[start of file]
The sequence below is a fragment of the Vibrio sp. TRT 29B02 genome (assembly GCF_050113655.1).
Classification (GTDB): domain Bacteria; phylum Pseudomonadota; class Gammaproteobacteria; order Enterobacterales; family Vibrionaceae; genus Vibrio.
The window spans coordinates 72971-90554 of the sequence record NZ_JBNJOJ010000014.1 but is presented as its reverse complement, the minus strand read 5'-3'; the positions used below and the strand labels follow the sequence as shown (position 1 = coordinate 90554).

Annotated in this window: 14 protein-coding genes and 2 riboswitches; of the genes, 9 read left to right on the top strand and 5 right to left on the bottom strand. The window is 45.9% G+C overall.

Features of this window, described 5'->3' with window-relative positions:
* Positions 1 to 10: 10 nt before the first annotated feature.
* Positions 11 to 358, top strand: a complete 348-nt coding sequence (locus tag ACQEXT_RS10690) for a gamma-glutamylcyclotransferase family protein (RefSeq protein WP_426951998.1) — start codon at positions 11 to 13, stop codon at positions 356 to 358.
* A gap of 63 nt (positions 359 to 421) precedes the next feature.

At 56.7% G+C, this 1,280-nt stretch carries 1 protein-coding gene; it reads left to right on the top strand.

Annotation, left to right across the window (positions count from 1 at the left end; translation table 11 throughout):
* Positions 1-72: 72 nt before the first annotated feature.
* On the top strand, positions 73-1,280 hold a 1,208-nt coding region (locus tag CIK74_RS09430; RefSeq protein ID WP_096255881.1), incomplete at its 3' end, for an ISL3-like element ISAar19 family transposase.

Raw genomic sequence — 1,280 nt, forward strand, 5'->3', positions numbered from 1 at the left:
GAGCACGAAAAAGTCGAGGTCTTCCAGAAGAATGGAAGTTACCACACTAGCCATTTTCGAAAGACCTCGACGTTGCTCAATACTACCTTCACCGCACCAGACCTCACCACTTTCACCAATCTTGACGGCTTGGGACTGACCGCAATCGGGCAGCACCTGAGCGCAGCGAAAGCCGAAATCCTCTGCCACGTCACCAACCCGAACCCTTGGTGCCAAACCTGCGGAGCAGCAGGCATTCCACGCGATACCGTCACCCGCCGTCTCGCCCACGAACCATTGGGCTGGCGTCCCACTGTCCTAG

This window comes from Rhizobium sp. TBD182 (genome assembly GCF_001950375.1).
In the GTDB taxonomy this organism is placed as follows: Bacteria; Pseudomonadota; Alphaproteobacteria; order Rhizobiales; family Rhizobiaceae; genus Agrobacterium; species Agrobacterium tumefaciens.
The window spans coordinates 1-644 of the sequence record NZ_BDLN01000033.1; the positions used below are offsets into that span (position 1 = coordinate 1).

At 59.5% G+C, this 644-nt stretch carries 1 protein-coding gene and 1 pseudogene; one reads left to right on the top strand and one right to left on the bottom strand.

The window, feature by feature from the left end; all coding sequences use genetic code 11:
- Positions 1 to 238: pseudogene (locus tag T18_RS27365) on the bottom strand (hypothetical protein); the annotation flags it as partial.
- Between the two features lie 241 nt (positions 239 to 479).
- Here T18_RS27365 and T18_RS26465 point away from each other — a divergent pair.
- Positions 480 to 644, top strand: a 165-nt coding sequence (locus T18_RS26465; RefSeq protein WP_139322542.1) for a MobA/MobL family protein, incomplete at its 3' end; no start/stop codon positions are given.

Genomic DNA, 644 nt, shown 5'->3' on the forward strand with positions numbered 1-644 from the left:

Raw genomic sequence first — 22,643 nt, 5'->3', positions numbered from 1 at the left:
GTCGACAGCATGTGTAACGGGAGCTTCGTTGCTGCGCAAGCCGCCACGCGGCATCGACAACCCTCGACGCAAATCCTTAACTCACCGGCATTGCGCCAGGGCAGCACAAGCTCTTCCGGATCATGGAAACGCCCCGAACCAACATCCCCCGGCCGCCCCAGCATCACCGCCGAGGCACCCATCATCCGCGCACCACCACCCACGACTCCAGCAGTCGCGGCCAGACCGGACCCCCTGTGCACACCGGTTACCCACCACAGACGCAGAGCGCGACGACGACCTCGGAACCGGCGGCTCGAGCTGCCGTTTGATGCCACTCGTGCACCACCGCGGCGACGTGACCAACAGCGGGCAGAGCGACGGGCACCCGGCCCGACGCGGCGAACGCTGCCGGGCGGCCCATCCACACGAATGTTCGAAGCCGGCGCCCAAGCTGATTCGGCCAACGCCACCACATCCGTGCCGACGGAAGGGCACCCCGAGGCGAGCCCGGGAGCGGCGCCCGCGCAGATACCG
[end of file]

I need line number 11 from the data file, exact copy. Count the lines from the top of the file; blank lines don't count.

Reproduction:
* Positions 1-72: 72 nt before the first annotated feature.